The chain of flat-mapped computations is short-circuited on the first evaluated
Left due to
Either monad being success-biased on the
Right values. The reason for such bias is programers often interpreted left side to represent an error result of computation whilst the right hand side would mean the successful result of computation. So if left means error, there is not much point in continuing computing with error down the chain, hence the chain is broken.
Either monad used to biased only by convention. Conventional right-bias of
Either was formalised in Scala 2.12. Some argue
Either should be unbiased, for example,
If you use Either for error reporting, then it is true that you want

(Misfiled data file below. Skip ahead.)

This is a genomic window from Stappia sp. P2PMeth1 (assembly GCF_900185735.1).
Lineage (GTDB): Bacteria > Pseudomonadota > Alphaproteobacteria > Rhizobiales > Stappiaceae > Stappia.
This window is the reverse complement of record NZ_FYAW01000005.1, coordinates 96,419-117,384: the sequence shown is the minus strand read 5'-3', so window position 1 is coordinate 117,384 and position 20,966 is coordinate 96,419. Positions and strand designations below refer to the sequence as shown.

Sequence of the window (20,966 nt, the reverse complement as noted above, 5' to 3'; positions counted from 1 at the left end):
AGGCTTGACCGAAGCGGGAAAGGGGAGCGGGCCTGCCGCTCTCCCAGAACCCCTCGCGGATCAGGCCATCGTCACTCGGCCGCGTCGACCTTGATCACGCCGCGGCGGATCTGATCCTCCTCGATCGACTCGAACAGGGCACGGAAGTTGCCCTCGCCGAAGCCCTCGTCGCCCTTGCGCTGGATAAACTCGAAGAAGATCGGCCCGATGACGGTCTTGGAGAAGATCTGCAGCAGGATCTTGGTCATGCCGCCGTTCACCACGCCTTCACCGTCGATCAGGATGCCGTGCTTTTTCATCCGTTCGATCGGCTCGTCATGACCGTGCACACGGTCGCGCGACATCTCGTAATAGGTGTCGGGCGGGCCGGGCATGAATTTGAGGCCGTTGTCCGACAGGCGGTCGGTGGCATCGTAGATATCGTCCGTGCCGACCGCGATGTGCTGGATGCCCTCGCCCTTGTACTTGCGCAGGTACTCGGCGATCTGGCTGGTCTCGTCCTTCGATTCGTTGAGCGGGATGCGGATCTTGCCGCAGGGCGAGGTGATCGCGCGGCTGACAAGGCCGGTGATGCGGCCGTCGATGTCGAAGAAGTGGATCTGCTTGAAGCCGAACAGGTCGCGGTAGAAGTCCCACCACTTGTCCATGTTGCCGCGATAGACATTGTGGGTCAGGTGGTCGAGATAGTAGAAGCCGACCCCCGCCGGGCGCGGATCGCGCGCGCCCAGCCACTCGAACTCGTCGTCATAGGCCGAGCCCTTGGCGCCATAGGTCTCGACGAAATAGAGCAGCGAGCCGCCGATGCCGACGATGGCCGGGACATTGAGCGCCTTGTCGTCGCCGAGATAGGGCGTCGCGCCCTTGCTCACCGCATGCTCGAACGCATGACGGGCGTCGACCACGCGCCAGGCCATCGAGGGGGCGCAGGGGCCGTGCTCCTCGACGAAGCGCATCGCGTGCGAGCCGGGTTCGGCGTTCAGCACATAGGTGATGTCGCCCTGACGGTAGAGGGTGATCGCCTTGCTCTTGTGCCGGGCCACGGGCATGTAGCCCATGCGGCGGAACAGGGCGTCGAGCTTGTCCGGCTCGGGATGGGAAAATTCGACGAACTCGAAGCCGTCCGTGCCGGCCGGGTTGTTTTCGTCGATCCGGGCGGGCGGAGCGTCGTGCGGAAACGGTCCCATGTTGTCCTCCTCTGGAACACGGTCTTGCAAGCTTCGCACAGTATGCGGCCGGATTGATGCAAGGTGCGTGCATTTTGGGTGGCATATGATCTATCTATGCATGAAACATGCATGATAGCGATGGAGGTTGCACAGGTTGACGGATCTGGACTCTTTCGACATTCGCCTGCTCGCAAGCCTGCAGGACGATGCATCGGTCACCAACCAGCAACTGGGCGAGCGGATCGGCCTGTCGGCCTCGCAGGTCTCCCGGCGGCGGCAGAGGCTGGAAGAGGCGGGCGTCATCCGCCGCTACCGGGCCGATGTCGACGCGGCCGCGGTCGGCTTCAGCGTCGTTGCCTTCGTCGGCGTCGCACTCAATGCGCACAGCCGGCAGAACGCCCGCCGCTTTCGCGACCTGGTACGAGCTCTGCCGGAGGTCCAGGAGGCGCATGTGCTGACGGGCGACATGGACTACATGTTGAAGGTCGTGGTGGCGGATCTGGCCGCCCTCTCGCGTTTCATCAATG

it to be biased to one side, but that is only one usecase of many, and
hardcoding a single special usecase into a general interface smells of
bad design. And for that usecase, you might just as well use Try,
which is basically a biased Either.
whilst others argue favouring one side, for example,
... with Scala 2.12. it became right-biased, which is IMHO a better
design choice, and fits perfectly with other similar sum types from
other libraries. For example, it's very easy now to go from Either to
/ (scalaz dicjuntion) now that there is no bias mismatch. They are
Nevertheless, bias of
Either does not force semantics of just "happy/unhappy", for example, the requirement in Creating a method which returns one or two parameters may be addressed with
Either where left side is interpreted as a happy/successful value.